“People are going to have their opinions, which I think is great,” the actor tells TheWrap in his first official interview since joining the CBS daytime drama
Justin Hartley is Justin Hartley Cast in ‘Young and the Restless’ as New Adam Newman” href=”http://www.thewrap.com/smallville-alum-justin-hartley-cast-in-young-and-the-restless/”>stepping into some big shoes on “The Young and the Restless” — and he doesn’t mind if some fans don’t think he can fill them.
On Nov. 5, Hartley will take over the role of Adam Newman on the CBS soap, following the departure of Michael Muhney. But he’s not particularly worried if viewers don’t take to his portrayal of Newman.
“People are going to have their opinions, which I think is great — I welcome it and I love it,” Hartley, a veteran of “Passions,” “Smallville” and “Revenge,” told TheWrap.
In his first official interview since landing the role, Hartley told TheWrap about dealing with fan expectations, his take on Adam Newman and how the new kid in town has been received on set.
You’re taking over an established, well-known character. Are you adopting any of Michael Muhney’s portrayal, or are you hitting this fresh?
I wouldn’t say that I’m going to try to emulate Michael at all. He did a great job with the character, there’s no question about it, and I have a lot of respect for him and his work. But I think it happened at such a rapid rate, and you’re thrown into it, and you have a choice to make. My approach was, this is how I would like to play the character, and this is what I would like to do, and this is what I’m comfortable doing and this is what I would enjoy spending the next however [many] years of my life [doing], if it happens to be that, and going in there every day enjoying playing this character.
That said, let’s give credit where credit’s due. A lot of this stuff that I’m going to be doing and a lot of the great story that I’m sort of inheriting only came about because the people ahead of me had done a great job with the character. If he went in and stunk up the character, there’d be no reason to have the character — it wouldn’t even be there, it would be gone. I have a little bit of experience going in and playing a character — I played a character on “Smallville” that had been established for decades and decades before I took it. People are going to have their opinions, which I think is great — I welcome it, and I love it. As long as people are talking about it, you know? I am having a blast doing this.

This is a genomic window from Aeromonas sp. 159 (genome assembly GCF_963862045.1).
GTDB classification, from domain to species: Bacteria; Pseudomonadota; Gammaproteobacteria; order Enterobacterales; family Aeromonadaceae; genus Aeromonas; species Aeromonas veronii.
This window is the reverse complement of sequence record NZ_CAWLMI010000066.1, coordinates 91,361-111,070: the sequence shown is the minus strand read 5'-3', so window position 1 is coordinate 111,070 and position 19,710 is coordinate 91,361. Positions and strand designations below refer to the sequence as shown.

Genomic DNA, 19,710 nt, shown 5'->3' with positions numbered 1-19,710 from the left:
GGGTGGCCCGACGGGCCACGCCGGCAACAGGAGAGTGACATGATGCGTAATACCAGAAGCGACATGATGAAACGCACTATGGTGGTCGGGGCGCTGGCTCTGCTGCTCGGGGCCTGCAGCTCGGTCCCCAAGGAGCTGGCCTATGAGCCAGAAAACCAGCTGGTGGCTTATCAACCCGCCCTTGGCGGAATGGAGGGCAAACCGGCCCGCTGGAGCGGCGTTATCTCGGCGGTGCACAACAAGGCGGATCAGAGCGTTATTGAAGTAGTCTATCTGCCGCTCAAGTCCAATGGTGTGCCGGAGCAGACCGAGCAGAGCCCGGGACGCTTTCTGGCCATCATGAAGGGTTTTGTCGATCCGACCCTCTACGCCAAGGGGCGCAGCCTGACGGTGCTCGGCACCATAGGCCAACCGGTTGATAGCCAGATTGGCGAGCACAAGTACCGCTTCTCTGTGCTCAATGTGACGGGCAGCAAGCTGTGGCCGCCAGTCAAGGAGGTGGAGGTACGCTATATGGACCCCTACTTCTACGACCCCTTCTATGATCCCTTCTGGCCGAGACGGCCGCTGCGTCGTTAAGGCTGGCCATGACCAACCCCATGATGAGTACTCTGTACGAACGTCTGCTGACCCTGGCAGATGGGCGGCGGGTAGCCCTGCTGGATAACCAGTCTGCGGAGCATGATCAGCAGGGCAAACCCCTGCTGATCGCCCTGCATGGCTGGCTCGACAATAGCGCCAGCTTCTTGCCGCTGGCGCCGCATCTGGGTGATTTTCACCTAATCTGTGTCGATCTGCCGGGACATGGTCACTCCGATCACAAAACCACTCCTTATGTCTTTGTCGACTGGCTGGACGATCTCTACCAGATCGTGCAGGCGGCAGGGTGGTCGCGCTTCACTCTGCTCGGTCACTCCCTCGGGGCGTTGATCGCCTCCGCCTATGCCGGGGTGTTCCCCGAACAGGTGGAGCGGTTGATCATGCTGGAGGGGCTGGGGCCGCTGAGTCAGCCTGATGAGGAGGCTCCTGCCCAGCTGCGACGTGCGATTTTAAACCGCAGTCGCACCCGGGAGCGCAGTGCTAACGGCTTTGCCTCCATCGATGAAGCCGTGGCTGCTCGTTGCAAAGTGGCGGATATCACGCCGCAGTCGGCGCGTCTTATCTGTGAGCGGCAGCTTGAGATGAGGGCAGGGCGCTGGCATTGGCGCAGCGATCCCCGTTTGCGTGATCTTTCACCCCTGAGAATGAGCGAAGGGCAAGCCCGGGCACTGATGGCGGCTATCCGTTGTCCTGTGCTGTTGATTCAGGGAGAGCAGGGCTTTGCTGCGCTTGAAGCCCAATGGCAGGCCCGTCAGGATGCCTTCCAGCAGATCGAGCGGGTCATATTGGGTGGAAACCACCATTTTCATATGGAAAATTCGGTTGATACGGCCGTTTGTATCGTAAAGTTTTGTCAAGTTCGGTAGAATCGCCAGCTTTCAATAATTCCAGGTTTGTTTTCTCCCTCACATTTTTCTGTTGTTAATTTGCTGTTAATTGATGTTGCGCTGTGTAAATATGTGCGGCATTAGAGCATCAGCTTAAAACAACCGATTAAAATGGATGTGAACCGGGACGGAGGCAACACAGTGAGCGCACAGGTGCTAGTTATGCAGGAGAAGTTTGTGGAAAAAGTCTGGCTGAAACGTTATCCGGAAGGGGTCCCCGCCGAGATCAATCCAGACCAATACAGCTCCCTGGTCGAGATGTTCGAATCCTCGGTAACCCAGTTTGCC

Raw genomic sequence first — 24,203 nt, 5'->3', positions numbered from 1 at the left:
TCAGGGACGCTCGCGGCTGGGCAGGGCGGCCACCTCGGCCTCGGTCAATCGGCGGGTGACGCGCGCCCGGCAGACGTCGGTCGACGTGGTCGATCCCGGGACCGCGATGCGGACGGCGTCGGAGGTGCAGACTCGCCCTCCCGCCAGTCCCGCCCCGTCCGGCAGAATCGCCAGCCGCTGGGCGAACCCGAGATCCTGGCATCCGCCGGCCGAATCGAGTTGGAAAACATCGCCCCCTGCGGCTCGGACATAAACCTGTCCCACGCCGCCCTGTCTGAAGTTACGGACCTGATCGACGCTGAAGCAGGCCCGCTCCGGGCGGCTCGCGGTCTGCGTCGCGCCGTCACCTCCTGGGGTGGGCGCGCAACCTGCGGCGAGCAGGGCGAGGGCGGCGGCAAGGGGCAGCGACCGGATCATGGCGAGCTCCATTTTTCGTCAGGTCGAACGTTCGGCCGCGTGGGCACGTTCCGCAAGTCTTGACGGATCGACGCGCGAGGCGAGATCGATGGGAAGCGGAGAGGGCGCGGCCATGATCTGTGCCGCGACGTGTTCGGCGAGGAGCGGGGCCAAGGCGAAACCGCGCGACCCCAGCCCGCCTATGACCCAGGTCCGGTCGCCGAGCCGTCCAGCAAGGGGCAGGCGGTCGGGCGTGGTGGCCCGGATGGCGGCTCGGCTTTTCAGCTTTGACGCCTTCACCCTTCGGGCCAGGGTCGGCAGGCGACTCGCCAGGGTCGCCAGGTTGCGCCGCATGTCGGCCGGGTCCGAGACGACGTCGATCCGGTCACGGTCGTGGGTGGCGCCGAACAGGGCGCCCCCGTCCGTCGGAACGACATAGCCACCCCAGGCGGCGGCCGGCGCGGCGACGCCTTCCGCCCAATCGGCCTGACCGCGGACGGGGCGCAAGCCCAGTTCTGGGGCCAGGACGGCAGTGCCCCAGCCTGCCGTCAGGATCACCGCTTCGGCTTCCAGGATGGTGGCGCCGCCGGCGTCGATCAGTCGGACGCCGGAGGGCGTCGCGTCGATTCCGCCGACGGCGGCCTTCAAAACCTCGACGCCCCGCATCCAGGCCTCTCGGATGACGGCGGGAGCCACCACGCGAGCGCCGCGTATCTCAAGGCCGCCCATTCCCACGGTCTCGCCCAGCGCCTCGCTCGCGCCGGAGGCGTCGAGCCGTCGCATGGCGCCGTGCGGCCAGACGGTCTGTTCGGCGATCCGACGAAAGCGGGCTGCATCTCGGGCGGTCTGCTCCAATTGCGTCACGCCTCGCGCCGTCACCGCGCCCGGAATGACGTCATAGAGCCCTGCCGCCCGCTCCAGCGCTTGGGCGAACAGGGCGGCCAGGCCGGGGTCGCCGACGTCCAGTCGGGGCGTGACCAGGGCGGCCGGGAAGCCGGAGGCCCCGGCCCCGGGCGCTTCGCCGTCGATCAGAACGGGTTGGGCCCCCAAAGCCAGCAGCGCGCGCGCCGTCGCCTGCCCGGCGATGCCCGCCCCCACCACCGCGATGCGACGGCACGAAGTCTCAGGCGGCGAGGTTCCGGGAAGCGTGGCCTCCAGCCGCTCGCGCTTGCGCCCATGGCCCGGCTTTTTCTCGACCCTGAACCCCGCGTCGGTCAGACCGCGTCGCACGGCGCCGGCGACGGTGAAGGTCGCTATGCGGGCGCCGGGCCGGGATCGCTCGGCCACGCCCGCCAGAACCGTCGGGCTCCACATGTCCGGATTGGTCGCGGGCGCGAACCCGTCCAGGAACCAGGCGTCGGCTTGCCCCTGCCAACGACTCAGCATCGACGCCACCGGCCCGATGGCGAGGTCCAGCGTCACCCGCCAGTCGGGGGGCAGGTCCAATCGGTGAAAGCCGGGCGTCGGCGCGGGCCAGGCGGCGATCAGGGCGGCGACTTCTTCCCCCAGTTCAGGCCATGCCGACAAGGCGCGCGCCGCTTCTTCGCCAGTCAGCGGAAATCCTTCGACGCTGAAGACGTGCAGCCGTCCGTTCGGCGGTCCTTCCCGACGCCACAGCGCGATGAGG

Soaps fans can be fiercely loyal, and they’re going to have opinions about the new kid on the block.
They should! I think that’s fair. They absolutely should, good or bad. That’s one of the great things that comes about from watching TV and all of the social media that’s happening now, is you have your opinion. And if you have four Twitter followers, you can say to them what you think about someone else. And you can talk to me! You can tell me that you hate my guts, you can tell me that you love me. It’s great! I’ve been very, very fortunate to have had the kind of response that I’ve gotten, because I know it could easily go the other way.
What is your general approach to the character? What will distinguish your portrayal?
I’d like to add a little bit of levity to certain things, depending on what’s happening. In this genre, there are days where you go in and there is absolutely no room for any kind of levity, it’s all serious and things like that. And then there are other days where you can get a little broader with the character and things like that. I think as long as I have my finger on the pulse of what’s going on story-wise and the character and where I’m coming from, I think it will just sort of happen. And I think I’m taller — I think I’ll add a little height.